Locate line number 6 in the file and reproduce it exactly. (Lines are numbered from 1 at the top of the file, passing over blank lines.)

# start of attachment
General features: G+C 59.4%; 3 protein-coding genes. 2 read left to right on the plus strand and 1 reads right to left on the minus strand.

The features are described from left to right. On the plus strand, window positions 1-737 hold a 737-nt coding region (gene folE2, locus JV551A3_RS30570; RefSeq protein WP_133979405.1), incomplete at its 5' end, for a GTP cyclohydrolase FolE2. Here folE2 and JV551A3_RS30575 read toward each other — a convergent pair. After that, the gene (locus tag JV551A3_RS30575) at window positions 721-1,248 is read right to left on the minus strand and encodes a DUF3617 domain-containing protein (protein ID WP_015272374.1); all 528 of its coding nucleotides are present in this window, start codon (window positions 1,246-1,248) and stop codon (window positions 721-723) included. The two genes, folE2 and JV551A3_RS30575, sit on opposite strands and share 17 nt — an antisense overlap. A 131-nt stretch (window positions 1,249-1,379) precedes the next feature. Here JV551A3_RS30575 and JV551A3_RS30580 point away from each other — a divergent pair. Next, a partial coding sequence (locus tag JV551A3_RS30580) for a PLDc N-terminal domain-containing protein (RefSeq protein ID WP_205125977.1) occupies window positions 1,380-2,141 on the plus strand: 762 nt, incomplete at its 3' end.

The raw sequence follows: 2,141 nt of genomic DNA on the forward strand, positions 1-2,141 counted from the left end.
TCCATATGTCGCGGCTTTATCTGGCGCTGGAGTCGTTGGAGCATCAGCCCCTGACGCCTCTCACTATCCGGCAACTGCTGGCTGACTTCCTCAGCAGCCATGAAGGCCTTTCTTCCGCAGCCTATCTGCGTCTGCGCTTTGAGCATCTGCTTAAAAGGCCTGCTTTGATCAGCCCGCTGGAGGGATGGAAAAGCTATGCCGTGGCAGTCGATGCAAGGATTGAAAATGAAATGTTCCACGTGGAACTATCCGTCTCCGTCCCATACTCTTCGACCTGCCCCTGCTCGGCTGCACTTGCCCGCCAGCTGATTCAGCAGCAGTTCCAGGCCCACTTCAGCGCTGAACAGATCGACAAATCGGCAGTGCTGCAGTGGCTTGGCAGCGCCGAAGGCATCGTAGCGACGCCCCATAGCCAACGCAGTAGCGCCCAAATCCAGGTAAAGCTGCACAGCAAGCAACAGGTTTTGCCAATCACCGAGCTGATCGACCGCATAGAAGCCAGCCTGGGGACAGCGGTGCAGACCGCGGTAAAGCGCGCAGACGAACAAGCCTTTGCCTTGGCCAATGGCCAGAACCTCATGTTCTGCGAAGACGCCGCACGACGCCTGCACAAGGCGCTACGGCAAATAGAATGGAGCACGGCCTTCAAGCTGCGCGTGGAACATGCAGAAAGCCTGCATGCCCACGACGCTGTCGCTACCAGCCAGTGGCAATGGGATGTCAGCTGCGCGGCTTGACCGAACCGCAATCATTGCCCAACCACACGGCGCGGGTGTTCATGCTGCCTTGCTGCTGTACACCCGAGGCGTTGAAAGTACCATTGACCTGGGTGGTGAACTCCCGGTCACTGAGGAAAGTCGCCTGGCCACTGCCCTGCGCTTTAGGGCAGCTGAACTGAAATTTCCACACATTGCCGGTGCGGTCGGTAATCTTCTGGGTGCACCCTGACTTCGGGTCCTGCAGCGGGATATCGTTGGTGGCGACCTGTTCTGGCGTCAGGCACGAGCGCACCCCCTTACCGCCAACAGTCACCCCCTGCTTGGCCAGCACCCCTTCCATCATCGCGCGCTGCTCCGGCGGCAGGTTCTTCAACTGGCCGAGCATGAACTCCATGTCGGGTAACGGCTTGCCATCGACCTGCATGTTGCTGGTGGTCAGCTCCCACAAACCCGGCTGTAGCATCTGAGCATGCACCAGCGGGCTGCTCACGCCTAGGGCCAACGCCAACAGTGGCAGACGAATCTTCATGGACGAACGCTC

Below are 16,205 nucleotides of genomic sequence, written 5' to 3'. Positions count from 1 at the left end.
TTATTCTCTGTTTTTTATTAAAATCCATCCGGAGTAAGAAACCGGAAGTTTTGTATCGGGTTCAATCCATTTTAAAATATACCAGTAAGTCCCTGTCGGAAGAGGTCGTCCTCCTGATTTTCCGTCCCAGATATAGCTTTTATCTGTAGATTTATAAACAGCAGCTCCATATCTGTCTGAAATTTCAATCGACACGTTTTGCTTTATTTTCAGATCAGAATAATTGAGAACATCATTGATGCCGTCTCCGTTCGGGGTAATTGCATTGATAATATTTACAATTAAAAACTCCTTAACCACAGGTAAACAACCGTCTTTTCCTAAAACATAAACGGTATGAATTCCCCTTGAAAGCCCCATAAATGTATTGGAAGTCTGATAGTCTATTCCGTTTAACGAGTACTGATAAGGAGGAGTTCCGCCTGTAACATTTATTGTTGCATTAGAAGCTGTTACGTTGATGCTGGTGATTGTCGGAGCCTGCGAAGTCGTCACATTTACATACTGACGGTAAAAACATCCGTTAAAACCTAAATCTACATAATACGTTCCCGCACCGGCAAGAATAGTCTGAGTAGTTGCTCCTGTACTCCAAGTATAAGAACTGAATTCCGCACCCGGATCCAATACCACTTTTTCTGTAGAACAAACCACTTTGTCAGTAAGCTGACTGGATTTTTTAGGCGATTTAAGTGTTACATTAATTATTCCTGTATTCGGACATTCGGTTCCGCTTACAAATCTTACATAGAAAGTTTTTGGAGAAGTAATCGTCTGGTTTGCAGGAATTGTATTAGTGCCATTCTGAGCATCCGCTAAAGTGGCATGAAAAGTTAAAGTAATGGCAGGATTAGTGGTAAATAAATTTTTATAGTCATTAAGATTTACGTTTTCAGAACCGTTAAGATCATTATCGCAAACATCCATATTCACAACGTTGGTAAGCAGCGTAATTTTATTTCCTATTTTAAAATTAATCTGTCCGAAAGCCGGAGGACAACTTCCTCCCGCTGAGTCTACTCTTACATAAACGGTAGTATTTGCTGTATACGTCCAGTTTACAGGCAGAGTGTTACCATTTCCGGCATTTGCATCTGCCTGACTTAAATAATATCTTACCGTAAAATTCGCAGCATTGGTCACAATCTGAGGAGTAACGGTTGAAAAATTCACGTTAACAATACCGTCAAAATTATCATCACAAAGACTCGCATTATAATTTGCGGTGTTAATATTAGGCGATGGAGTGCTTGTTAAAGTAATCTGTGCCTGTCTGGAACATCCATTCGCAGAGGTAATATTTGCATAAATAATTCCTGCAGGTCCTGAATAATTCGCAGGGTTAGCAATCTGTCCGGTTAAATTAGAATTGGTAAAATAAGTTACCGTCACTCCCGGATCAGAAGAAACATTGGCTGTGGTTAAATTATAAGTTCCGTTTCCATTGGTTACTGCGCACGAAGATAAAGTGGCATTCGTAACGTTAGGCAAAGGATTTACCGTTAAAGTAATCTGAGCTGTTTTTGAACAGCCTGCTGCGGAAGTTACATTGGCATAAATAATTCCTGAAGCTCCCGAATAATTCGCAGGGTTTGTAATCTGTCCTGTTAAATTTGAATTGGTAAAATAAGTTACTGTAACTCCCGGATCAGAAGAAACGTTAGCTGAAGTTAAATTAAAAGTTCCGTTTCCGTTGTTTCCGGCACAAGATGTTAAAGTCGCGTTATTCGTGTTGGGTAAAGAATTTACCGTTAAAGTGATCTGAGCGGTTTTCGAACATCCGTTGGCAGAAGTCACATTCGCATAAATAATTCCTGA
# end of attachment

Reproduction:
TTATTCTCTGTTTTTTATTAAAATCCATCCGGAGTAAGAAACCGGAAGTTTTGTATCGGGTTCAATCCATTTTAAAATATACCAGTAAGTCCCTGTCGGAAGAGGTCGTCCTCCTGATTTTCCGTCCCAGATATAGCTTTTATCTGTAGATTTATAAACAGCAGCTCCATATCTGTCTGAAATTTCAATCGACACGTTTTGCTTTATTTTCAGATCAGAATAATTGAGAACATCATTGATGCCGTCTCCGTTCGGGGTAATTGCATTGATAATATTTACAATTAAAAACTCCTTAACCACAGGTAAACAACCGTCTTTTCCTAAAACATAAACGGTATGAATTCCCCTTGAAAGCCCCATAAATGTATTGGAAGTCTGATAGTCTATTCCGTTTAACGAGTACTGATAAGGAGGAGTTCCGCCTGTAACATTTATTGTTGCATTAGAAGCTGTTACGTTGATGCTGGTGATTGTCGGAGCCTGCGAAGTCGTCACATTTACATACTGACGGTAAAAACATCCGTTAAAACCTAAATCTACATAATACGTTCCCGCACCGGCAAGAATAGTCTGAGTAGTTGCTCCTGTACTCCAAGTATAAGAACTGAATTCCGCACCCGGATCCAATACCACTTTTTCTGTAGAACAAACCACTTTGTCAGTAAGCTGACTGGATTTTTTAGGCGATTTAAGTGTTACATTAATTATTCCTGTATTCGGACATTCGGTTCCGCTTACAAATCTTACATAGAAAGTTTTTGGAGAAGTAATCGTCTGGTTTGCAGGAATTGTATTAGTGCCATTCTGAGCATCCGCTAAAGTGGCATGAAAAGTTAAAGTAATGGCAGGATTAGTGGTAAATAAATTTTTATAGTCATTAAGATTTACGTTTTCAGAACCGTTAAGATCATTATCGCAAACATCCATATTCACAACGTTGGTAAGCAGCGTAATTTTATTTCCTATTTTAAAATTAATCTGTCCGAAAGCCGGAGGACAACTTCCTCCCGCTGAGTCTACTCTTACATAAACGGTAGTATTTGCTGTATACGTCCAGTTTACAGGCAGAGTGTTACCATTTCCGGCATTTGCATCTGCCTGACTTAAATAATATCTTACCGTAAAATTCGCAGCATTGGTCACAATCTGAGGAGTAACGGTTGAAAAATTCACGTTAACAATACCGTCAAAATTATCATCACAAAGACTCGCATTATAATTTGCGGTGTTAATATTAGGCGATGGAGTGCTTGTTAAAGTAATCTGTGCCTGTCTGGAACATCCATTCGCAGAGGTAATATTTGCATAAATAATTCCTGCAGGTCCTGAATAATTCGCAGGGTTAGCAATCTGTCCGGTTAAATTAGAATTGGTAAAATAAGTTACCGTCACTCCCGGATCAGAAGAAACATTGGCTGTGGTTAAATTATAAGTTCCGTTTCCATTGGTTACTGCGCACGAAGATAAAGTGGCATTCGTAACGTTAGGCAAAGGATTTACCGTTAAAGTAATCTGAGCTGTTTTTGAACAGCCTGCTGCGGAAGTTACATTGGCATAAATAATTCCTGAAGCTCCCGAATAATTCGCAGGGTTTGTAATCTGTCCTGTTAAATTTGAATTGGTAAAATAAGTTACTGTAACTCCCGGATCAGAAGAAACGTTAGCTGAAGTTAAATTAAAAGTTCCGTTTCCGTTGTTTCCGGCACAAGATGTTAAAGTCGCGTTATTCGTGTTGGGTAAAGAATTTACCGTTAAAGTGATCTGAGCGGTTTTCGAACATCCGTTGGCAGAAGTCACATTCGCATAAATAATTCCTGA